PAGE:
1.03 – NATIONAL CREATIONS and DENOMINATIONS - USA
1.03.13.62 - 1929: Quartz Crystal Clock (W. A. Marrison)
Electrified Quartz Crystal Displaces Clock Pendulum
New York Times 10-13-1929

 

1.03 – NATIONAL CREATIONS OR DENOMINATIONS - USA
1.03.13.67 – 1949: Golden Hour Electric (Jefferson)
Mystery Clock
Image ID197: All rights reserved, Bordloub

This Golden Hour Electric clock was manufactured and sold by Jefferson Electric Company, Bellwood, Illinois, starting at the end of 1949. It is also called a mystery clock because it’s not evident at first sight how it works. To know more about this clock, visit the site of Roger Russell, a collector and specialist of Jefferson’s clocks. You will learn in detail that Jefferson did not invent this type of clock, but a Dutch, Leendert Prins, designed and patented the first one in the 1940s. He named it The Dutch Secret. The Nederlandsche Uurwerkfabrieken (NUFA) manufactured it. Jefferson bought a license for the original patent and modified it.

1.03 – NATIONAL CREATIONS OR DENOMINATIONS - USA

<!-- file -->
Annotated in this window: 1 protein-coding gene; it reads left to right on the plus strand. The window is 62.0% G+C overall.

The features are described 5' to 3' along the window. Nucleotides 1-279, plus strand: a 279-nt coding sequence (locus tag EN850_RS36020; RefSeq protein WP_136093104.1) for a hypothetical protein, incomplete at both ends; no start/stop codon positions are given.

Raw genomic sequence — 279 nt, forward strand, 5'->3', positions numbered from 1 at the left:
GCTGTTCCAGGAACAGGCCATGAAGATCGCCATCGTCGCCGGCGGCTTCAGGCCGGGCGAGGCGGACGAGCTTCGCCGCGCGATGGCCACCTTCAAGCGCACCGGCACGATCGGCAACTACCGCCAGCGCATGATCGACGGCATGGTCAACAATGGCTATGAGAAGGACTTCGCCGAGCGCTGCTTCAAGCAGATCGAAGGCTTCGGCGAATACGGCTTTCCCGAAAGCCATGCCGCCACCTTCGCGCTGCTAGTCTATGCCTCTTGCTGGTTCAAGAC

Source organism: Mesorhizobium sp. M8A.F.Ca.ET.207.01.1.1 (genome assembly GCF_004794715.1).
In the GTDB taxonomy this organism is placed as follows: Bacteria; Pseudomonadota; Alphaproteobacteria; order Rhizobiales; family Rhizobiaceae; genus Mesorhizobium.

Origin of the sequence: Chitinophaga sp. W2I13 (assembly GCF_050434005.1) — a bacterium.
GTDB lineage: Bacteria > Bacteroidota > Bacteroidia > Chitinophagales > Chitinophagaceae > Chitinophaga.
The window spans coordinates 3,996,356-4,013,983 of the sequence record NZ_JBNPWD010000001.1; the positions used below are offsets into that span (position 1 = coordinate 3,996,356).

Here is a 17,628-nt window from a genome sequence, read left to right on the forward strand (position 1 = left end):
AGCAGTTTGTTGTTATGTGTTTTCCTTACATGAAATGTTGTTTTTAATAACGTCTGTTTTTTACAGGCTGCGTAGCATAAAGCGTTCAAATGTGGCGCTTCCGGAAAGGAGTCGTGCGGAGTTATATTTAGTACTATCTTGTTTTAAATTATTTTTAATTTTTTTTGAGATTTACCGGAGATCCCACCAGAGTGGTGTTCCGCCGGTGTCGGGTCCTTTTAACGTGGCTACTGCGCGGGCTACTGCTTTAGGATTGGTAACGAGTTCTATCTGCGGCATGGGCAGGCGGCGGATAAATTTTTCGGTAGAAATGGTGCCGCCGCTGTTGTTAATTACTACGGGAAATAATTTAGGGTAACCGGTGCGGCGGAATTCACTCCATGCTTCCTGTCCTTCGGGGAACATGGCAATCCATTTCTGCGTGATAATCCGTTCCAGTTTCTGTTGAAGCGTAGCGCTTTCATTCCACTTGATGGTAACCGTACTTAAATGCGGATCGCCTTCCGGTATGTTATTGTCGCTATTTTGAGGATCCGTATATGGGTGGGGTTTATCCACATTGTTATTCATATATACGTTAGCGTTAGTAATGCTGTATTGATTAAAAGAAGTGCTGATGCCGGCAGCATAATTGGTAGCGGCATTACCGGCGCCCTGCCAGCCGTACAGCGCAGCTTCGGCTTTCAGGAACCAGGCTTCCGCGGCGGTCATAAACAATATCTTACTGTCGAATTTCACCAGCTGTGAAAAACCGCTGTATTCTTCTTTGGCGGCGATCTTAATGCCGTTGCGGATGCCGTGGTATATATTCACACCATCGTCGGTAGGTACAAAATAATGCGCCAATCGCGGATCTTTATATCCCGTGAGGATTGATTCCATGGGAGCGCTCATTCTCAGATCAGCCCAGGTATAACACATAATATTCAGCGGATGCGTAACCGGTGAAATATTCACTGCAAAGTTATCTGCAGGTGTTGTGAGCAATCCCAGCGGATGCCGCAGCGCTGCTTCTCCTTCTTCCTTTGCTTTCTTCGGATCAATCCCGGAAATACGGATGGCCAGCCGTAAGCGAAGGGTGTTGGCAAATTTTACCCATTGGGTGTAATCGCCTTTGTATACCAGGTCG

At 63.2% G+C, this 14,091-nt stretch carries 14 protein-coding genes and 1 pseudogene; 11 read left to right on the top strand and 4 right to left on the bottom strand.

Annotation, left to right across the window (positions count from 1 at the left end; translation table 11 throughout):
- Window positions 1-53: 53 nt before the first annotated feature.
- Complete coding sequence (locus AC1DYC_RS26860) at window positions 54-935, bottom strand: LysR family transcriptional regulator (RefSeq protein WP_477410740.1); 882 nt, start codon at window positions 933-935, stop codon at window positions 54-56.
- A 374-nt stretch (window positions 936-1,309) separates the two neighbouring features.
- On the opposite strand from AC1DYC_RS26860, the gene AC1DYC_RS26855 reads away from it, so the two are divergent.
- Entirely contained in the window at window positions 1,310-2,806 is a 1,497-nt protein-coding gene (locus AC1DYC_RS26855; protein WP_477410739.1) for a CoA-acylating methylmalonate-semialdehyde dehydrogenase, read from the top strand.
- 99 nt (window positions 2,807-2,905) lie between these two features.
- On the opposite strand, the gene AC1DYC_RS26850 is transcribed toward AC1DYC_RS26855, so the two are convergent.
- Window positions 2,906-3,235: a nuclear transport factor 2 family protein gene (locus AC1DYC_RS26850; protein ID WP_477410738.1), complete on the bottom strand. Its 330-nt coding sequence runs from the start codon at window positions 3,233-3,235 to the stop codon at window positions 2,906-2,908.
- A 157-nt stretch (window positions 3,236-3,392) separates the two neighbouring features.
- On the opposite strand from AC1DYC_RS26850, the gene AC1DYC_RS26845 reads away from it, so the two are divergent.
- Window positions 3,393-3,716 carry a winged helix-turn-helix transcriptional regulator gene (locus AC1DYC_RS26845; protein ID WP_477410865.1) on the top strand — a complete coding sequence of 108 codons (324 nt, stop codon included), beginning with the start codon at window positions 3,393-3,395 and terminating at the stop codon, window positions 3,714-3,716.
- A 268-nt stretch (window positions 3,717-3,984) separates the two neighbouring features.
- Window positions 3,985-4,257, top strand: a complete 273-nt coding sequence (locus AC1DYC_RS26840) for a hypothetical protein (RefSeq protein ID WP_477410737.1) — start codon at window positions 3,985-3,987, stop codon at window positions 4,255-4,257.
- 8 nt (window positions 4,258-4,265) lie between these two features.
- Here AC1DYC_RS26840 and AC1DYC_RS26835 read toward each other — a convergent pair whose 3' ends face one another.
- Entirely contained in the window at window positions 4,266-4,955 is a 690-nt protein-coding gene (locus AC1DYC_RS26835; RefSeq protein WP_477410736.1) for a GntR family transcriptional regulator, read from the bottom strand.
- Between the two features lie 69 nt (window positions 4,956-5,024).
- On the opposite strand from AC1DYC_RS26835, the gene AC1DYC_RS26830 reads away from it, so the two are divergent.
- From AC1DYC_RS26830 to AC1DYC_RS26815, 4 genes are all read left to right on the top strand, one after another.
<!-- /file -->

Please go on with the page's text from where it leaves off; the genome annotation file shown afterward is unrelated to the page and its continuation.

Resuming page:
1.03.13.68 – 1960: Bulova Accutron (First electronic clock)
Cadran Bulova Accutron
Published under Fair Use for educational Purpose

Bulova wanted to develop a watch that would be more precise and more accurate than the mechanical or electronic watches before 1960. Max Hetzel was the engineer in charge of the project in 1960. Bulova marketed this innovative technology under the trademark Accutron, applied not only to its line of watches but also to its line of desk clocks as this one from the 1960s.

1.03 – NATIONAL CREATIONS and DENOMINATIONS - UK
1.03.04.01 - 1620: Lantern or Sheep's Head
Sheap's Head Clock
Image by Postelwijn authorized under Creative Commons CC BY-SA 3.0

The Lantern clock is a one-hand (at the beginning) lantern-like wall clock from the Middle Ages. Its case, 15 to 18 in. (36 to 45 cm) high, is topped by a dome with a finial. In lantern clocks with alarm, the dome acted as a bell. Its front dial was leaning on columns. A platform with tiny round legs supported the whole thing. Weights moved its mechanism, one rope at the front for the train of time, another at the back for the ringing train, sometimes a third for an alarm. A balance wheel ensured the movement of time until the pendulum appeared around 1655. Later, with the introduction of spring, this clock became a table model resting on its four feet. Illustrated: a lantern clock from the 1670s, signed “Richard Ames Neere St. Andrew’s Church in Holborn Londini Fecit“, from the collection of “Nederlands Goud-, Zilver-en Klokkenmuseum” (Gold, Silver and Clock Netherlands Museum) in Schoonhoven, Holland. This clock with one hand and crown escapement may also be called Sheep’s Head.